A movie log formerly known as Bookishness / By Charles Matthews

"Dazzled by so many and such marvelous inventions, the people of Macondo ... became indignant over the living images that the prosperous merchant Bruno Crespi projected in the theater with the lion-head ticket windows, for a character who had died and was buried in one film and for whose misfortune tears had been shed would reappear alive and transformed into an Arab in the next one. The audience, who had paid two cents apiece to share the difficulties of the actors, would not tolerate that outlandish fraud and they broke up the seats. The mayor, at the urging of Bruno Crespi, explained in a proclamation that the cinema was a machine of illusions that did not merit the emotional outbursts of the audience. With that discouraging explanation many ... decided not to return to the movies, considering that they already had too many troubles of their own to weep over the acted-out misfortunes of imaginary beings."
--Gabriel García Márquez, One Hundred Years of Solitude

Wednesday, January 10, 2018

Winter Light (Ingmar Bergman, 1963)

Tomas Ericsson: Gunnar Björnstrand
Märta Lundberg: Ingrid Thulin
Karin Persson: Gunnel Lindblom
Jonas Persson: Max von Sydow
Algot Frövik: Allan Edwall
Fredrik Blom: Olof Thunberg

Director: Ingmar Bergman
Screenplay: Ingmar Bergman
Cinematography: Sven Nykvist
Production design: P.A. Lundgren
Film editing: Ulla Ryghe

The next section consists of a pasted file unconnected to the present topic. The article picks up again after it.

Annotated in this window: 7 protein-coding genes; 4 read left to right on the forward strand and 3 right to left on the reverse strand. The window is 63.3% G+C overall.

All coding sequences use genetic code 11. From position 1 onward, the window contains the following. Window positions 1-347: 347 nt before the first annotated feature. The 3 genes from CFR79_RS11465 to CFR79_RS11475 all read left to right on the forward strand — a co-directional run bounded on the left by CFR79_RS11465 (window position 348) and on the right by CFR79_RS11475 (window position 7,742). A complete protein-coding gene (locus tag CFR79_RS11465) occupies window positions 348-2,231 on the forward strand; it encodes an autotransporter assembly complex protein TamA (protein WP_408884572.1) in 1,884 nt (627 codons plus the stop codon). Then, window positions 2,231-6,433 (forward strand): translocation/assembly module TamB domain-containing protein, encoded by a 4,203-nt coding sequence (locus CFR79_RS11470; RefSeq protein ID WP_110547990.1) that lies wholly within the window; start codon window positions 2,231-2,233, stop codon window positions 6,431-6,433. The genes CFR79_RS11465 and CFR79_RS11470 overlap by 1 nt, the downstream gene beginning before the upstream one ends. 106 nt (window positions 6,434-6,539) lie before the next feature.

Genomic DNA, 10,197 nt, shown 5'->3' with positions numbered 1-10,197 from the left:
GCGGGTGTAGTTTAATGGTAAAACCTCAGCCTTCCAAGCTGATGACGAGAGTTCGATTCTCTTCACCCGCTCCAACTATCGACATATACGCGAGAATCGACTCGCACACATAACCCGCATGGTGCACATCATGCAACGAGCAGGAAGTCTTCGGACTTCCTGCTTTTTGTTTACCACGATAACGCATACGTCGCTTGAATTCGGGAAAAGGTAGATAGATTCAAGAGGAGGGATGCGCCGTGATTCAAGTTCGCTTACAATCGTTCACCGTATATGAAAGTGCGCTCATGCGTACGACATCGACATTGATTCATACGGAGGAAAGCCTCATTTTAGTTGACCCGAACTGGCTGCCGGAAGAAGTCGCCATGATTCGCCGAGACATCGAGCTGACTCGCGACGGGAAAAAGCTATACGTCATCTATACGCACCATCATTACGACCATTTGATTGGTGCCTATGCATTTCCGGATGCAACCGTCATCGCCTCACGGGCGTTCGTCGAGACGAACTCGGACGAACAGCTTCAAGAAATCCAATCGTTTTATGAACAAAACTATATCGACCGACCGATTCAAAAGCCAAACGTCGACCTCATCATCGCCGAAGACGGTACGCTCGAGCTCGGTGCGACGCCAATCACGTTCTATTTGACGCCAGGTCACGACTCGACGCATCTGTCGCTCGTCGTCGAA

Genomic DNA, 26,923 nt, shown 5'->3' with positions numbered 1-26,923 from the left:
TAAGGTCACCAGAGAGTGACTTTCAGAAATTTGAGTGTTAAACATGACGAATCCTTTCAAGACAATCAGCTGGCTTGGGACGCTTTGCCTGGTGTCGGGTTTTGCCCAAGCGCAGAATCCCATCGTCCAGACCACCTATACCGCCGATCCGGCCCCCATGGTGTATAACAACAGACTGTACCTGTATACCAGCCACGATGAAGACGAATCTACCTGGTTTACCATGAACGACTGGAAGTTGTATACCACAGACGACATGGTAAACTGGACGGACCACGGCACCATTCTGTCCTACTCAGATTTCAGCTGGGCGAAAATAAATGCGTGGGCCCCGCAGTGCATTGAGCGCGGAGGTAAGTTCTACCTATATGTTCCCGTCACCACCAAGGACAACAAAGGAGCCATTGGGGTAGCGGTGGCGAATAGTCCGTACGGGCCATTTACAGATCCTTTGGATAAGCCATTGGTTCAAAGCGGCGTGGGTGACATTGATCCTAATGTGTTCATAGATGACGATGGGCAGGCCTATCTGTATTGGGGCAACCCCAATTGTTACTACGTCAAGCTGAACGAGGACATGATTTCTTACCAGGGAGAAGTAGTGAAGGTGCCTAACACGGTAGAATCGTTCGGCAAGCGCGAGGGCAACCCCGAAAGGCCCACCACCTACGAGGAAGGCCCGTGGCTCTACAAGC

I have to admit that I was seduced into nostalgia by the opening of Winter Light, as the liturgy and communion service brought back memories of my Methodist childhood. But the mood vanished swiftly as the chill reality of the film took hold: The church is cold and nearly empty, most of its congregants brought there by necessity or duty. The pastor is a hypocrite with a head cold, unable to muster enough enthusiasm for his faith to keep a man who comes to him for counseling from blowing his head off with a shotgun or even to console his widow. His former mistress, the local schoolteacher, is as comfortable in her atheism as he is uneasy in his attempts to believe. It's Bergman at his bleakest, though paradoxically filled with a kind of existential affirmation. The message boils down to: Don't sweat the big stuff. That is, don't let theology get in the way of going on with your life. You can respond to this kind of message in three ways: With stubborn denial, with an exhilarated sense of liberation, or with a painful feeling of loss. Winter Light is a talky film, one that sometimes seems more fit for the stage than for the movies, but its characters are alive and complex, its performances uniformly superb, and its images -- supplied by the great Sven Nykvist -- sometimes even more articulate than its dialogue.

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